During the late afternoon of March 19, 1980, at approximately 5:00 P.M., Joseph Petras, age eight, was riding his bicycle on Lower Hampden Road in Monson, in the company of his parents, when he was struck and killed by an automobile operated by the defendant John E. Storm. The boy's parents brought an action in the Superior Court against Storm, his employer Lindco, Inc., and Hertz Corporation (from
There was evidence that March 19, 1980, was sunny and seasonably warm, that Lower Hampden Road is hard-topped and at the accident site is twenty feet wide and divided into two lanes of about ten feet each, that the road was free of snow and ice, that traffic at about 5:00 P.M. was light, that the automobile operated by Storm was operating westerly toward a knoll in the road, and that the vehicle struck the boy on the bicycle approximately at the top of a five percent grade in the road. At the time of the incident, the deceased and his parents were traveling single file on their bicycles at the edge of the road in an easterly direction. The order of their procession was the deceased's father first, followed by the deceased and his mother. There was conflicting testimony regarding the speed limit on Lower Hampden Road. Some witnesses testified that traffic control signs placed the speed limit at twenty-five miles per hour while other witnesses suggested that the speed limit was forty miles per hour. Storm's speed was estimated by the deceased's father, when Storm passed him, at approximately fifty miles per hour and by other witnesses, including Storm, at approximately twenty-five to thirty-five miles per hour.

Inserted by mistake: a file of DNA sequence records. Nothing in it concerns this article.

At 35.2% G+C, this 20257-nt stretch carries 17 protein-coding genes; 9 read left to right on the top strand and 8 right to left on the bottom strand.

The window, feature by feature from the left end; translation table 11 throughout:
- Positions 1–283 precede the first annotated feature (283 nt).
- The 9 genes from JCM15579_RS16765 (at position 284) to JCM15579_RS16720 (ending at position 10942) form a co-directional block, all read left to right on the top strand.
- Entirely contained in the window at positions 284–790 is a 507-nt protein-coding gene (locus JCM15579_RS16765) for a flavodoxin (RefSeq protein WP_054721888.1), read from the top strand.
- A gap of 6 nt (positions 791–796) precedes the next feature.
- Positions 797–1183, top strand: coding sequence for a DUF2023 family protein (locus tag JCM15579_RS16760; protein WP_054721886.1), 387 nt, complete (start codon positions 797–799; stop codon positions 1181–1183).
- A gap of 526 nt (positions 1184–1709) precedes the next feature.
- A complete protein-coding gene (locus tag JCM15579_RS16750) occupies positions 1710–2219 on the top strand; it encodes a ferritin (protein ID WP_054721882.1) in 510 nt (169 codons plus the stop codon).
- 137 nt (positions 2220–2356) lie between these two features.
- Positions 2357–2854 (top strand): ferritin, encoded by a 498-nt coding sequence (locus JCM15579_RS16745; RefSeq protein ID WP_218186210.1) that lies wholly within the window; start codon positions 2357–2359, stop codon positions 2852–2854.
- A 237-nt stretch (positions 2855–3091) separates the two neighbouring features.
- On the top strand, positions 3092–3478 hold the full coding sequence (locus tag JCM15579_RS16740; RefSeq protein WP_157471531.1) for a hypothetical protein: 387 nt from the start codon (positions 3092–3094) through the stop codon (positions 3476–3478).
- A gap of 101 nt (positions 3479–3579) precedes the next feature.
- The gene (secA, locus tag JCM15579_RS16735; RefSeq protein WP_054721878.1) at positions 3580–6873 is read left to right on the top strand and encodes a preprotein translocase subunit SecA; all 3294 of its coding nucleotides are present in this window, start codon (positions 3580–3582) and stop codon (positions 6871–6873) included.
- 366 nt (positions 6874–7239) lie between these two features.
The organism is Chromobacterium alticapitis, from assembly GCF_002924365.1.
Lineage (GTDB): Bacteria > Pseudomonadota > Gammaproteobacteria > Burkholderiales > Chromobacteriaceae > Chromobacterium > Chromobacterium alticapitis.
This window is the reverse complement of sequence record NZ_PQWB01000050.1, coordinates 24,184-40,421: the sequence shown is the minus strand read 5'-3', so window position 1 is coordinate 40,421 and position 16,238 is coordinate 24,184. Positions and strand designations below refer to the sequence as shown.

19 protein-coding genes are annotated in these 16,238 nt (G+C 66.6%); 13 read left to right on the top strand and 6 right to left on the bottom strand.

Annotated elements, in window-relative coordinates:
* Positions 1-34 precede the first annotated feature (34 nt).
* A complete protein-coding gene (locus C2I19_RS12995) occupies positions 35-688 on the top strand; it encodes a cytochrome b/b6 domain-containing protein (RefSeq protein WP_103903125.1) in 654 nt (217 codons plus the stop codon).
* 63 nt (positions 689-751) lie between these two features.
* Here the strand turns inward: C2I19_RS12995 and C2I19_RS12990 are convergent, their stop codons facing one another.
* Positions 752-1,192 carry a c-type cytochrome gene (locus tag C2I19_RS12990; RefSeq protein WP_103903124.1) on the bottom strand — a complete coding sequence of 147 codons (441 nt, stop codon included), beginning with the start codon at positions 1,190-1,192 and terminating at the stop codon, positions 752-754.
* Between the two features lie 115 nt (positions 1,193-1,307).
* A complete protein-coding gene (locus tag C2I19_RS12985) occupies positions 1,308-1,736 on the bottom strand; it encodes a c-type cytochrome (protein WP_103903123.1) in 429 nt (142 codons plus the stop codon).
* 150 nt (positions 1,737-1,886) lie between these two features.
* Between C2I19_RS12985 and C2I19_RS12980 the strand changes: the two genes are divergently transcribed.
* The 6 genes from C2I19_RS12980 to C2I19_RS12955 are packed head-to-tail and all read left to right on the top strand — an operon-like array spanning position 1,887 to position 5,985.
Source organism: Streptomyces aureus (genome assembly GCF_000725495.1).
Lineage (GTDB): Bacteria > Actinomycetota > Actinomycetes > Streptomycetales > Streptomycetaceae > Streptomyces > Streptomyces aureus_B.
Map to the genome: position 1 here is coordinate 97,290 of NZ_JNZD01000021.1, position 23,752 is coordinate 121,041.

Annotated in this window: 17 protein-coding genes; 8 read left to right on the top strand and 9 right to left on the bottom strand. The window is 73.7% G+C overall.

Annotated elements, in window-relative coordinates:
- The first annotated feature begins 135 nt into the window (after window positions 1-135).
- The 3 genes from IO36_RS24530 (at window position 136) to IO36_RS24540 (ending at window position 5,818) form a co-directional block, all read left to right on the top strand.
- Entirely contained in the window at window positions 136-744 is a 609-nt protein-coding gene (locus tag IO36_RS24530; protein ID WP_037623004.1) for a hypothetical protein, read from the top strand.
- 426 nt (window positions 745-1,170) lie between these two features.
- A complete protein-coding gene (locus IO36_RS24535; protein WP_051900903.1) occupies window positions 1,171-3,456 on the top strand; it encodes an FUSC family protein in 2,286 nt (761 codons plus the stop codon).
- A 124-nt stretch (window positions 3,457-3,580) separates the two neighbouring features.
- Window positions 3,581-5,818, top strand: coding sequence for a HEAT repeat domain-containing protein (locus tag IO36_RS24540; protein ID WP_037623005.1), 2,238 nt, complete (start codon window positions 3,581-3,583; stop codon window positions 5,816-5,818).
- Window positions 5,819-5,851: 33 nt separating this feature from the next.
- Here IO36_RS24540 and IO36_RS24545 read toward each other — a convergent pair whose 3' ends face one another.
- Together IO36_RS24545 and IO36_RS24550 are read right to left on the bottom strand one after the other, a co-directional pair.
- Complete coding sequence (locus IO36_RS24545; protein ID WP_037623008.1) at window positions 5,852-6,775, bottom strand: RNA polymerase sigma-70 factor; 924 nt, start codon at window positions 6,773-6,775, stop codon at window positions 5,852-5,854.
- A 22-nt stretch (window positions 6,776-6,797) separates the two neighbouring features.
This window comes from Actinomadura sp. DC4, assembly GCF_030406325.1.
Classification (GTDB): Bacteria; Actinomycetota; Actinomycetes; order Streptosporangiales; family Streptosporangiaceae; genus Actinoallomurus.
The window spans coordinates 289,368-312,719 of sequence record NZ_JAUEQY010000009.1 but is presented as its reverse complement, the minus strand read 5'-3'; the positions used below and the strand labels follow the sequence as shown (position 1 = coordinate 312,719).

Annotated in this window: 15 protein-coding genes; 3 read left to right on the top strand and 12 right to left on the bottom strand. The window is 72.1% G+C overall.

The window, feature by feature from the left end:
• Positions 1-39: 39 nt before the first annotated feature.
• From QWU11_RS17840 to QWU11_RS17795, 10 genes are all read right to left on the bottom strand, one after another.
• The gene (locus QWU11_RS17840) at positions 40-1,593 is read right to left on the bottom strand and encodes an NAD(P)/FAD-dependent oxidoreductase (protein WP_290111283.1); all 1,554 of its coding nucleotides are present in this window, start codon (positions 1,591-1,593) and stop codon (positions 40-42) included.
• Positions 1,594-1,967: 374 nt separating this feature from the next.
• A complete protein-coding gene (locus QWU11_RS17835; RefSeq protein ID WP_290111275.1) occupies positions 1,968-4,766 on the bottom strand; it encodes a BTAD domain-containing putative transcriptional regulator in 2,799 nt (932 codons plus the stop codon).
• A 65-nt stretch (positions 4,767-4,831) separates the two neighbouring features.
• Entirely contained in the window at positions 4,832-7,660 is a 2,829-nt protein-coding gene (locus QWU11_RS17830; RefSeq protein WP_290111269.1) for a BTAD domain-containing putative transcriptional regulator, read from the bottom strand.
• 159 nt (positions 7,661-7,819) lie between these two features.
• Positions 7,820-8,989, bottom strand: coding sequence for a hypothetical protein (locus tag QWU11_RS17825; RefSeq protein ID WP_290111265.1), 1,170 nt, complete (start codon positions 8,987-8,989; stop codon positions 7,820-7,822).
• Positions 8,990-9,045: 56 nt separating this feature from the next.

After Storm's vehicle hit the deceased, the brakes locked the wheels, and the automobile skidded about sixty-two feet. Tests conducted after the accident by the Monson police indicated that the speed of Storm's vehicle at the time of the skid was approximately thirty-two miles per hour and that the vehicle was going a few miles per hour faster when it hit the bicycle. The police also concluded, based on their tests, that a driver of an automobile similar to the one being driven by Storm, and going in the same direction, should have seen a boy like the deceased riding a bicycle at a distance of 178 feet. An accident reconstruction expert, testifying for the plaintiffs, agreed with the estimate of speed arrived at by the police but concluded, based on the conditions prevailing at the time of the accident, that the driver of an automobile in the circumstances facing Storm, could first have seen the boy's cap at a distance of 203 feet. Storm's deposition testimony, introduced at trial, was that he first saw the boy on his bicycle about thirty to sixty feet away as he ascended the rise in the road, that the boy suddenly turned his bicycle toward the center of the road into the path of Storm's vehicle, and that he (Storm) simultaneously hit the brakes and turned his automobile to the left to avoid the collision. This testimony was disputed by Mrs. Petras and another eyewitness, both of whom testified that the decedent was going in a straight line when he was hit.
There was further evidence that Storm had consumed two martinis for lunch; that he had drunk according to his testimony one and one-half bottles of beer at a club a short time before the accident, but that according to testimony of other witnesses he had consumed two full bottles of beer at the club; that he had used a bathroom in a house at the scene of the accident and urinated all over the bathroom floor; that to the owner of that house, who had an opportunity to observe him, Storm appeared unsure of what he was doing; that Storm chewed something right after the accident which he testified was a Rolaid; and, according to Storm, that he had not seen the boy